Aminoplast-foams have been used for decades as soil improvers all over the world. Over the past five-year introduction period Fytocell, an aminoplast-foam with additional specific physical characteristics, has provided very good results as a “unique and promising” substrate for the soil less culture sector. Fytocell is an organic synthetic hydrophilic foam, which is biodegradable with an open cell structure. It provides optimum capillarity, homogenously throughout the whole substrate, providing an water/air ratio of 60/40, irrespective of height. As a result of these physical characteristics: Fytocell maintains a good water/air ratio, even when frequently watered; Fytocell promotes strong and uniform rooting throughout the whole substrate; even when fully saturated, the air content is still around 30%, and Fytocell is easy to re-wet. Fytocell can be produced in the local horticultural growing areas resulting in major logistical cost savings. Recent research at the University of Wageningen (environmental technology) has proven that Fytocell is compostable with other organic materials such as plant waste. A solution for waste disposal can therefore be resolved locally. The composted product retains nearly all of its physical characteristics and is very suitable as a soil improver. Fytocell has proven itself within numerous horticultural sectors and fully backs up the results collected at international research and trial stations.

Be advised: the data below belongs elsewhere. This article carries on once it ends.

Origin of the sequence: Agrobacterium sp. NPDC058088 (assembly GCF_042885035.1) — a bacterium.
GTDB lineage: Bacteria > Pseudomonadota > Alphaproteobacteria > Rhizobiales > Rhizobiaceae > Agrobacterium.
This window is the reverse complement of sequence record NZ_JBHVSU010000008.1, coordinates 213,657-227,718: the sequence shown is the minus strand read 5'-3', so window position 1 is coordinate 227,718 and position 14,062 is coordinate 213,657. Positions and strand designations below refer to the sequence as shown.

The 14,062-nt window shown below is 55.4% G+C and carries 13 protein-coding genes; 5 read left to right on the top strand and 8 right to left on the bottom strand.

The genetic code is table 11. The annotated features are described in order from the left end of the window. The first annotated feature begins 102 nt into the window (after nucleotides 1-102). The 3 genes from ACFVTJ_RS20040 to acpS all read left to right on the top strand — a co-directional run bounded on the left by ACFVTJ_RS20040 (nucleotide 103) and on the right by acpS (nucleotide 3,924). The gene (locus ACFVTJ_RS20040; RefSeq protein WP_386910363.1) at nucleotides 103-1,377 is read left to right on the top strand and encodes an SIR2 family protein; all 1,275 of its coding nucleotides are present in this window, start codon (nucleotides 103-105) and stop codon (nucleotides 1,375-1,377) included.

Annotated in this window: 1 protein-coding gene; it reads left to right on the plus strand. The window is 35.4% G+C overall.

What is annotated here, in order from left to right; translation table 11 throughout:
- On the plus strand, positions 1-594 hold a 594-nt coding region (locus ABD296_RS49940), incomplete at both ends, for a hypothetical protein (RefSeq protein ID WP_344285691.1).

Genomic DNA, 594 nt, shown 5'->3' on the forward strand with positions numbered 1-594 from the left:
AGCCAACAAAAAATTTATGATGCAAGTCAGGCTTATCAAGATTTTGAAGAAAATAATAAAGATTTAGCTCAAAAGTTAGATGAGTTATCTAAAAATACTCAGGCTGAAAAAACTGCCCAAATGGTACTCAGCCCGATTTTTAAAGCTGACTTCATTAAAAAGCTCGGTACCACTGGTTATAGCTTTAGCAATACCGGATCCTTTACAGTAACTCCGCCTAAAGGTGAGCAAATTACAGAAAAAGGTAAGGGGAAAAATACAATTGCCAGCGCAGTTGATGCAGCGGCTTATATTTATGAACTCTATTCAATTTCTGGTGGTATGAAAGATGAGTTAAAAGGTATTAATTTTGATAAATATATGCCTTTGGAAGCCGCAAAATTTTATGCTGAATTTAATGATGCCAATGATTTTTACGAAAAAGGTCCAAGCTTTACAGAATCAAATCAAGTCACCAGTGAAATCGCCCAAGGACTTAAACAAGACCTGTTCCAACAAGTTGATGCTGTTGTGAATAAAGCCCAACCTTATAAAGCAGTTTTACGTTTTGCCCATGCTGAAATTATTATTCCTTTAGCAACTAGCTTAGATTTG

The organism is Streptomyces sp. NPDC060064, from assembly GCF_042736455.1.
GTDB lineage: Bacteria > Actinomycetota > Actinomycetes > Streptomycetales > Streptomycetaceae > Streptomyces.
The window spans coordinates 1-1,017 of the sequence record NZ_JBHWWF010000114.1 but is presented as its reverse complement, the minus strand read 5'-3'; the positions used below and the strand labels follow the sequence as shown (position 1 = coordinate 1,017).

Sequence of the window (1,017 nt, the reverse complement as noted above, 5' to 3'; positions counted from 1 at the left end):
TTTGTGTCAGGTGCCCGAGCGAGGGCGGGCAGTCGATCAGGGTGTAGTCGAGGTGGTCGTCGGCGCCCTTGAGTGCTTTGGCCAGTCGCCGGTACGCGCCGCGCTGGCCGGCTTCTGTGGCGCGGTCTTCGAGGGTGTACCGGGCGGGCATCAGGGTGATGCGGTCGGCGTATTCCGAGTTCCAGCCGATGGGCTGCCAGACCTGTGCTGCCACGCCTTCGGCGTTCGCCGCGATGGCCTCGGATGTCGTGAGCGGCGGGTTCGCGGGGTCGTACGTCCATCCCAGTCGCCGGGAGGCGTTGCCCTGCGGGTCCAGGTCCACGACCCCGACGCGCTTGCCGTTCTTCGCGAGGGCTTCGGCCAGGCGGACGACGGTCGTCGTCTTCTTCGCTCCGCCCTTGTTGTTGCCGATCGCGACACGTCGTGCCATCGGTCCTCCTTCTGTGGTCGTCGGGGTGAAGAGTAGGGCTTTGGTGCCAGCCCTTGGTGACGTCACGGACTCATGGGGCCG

My buddy was talking about trying some new foam product in the greenhouse he works at. Next time I see him I will have to ask him if this is the stuff he was talking about. Would be really interested to see some test grows.
 
A urea melamine formaldehyde resin doesn't sound to attracting to me personally, but....


ISHS Acta Horticulturae 697: International Symposium on Soilless Culture and Hydroponics
FYTOCELL, AN INCREASINGLY POPULAR SUBSTRATE
Author: J.C.C. Welleman
Abstract: